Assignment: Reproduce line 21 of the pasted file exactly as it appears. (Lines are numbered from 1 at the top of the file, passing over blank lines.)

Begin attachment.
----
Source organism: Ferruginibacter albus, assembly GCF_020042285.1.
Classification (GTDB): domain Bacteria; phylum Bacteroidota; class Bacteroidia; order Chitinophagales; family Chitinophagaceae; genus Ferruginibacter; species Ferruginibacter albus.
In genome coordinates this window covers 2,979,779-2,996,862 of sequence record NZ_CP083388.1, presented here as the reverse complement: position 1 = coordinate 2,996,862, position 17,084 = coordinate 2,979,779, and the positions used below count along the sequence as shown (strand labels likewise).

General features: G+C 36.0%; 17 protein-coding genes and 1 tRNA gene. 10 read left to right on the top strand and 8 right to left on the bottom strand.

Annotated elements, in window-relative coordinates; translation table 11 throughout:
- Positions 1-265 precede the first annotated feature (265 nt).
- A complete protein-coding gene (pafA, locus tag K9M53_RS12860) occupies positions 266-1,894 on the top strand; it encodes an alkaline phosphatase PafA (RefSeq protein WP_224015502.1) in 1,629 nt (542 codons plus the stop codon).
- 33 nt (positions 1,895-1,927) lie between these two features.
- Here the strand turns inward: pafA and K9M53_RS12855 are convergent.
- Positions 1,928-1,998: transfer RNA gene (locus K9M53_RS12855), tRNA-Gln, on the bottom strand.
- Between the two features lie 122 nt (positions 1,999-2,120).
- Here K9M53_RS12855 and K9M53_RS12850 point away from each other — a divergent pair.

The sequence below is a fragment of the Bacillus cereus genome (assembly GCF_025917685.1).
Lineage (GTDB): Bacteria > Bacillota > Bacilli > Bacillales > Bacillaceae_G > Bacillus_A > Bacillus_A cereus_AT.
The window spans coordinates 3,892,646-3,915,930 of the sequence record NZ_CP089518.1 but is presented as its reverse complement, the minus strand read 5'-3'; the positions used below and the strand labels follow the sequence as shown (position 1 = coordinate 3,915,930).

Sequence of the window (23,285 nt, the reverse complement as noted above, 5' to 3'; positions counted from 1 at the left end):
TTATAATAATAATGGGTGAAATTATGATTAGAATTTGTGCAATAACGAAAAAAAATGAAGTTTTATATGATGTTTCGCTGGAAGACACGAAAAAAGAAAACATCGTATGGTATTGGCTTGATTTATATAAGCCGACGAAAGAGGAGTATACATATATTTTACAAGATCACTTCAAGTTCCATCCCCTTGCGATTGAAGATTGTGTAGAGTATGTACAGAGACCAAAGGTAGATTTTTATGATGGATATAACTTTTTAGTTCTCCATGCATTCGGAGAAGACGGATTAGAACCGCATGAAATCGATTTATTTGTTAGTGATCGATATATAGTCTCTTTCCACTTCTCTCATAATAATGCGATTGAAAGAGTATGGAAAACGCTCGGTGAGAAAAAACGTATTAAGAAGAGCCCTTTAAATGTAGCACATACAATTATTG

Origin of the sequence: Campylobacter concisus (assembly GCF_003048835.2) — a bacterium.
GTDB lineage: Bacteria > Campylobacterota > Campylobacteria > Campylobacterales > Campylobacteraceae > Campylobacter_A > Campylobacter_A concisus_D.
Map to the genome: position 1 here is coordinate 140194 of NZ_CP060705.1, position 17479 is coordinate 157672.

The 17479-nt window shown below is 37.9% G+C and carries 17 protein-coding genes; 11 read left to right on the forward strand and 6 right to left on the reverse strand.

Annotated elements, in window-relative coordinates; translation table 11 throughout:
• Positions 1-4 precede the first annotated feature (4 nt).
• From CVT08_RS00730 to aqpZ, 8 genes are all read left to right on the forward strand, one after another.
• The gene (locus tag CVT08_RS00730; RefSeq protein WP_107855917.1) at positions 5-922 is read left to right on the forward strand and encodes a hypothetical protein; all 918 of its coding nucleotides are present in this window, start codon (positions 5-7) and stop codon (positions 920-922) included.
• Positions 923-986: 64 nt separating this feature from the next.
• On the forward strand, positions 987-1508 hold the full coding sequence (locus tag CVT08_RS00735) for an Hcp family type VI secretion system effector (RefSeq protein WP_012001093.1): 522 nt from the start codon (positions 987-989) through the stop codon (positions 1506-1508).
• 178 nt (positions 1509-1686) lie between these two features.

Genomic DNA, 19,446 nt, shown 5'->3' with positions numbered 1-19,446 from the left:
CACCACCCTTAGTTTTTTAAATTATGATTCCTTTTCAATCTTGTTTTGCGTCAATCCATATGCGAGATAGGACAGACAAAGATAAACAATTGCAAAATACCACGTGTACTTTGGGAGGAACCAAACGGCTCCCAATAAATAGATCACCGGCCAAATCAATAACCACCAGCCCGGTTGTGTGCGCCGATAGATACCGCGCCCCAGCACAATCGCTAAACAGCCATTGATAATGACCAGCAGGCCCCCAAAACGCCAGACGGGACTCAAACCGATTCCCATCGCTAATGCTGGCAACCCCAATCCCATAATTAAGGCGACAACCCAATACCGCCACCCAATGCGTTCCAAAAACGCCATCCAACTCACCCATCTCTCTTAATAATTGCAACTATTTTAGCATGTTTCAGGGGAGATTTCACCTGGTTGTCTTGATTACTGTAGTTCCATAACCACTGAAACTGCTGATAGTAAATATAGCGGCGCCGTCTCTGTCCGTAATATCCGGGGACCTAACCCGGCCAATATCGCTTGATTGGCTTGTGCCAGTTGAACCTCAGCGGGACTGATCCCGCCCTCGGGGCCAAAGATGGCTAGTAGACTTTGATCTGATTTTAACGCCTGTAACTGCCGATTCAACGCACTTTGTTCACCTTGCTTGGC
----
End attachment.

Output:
The 17479-nt window shown below is 37.9% G+C and carries 17 protein-coding genes; 11 read left to right on the forward strand and 6 right to left on the reverse strand.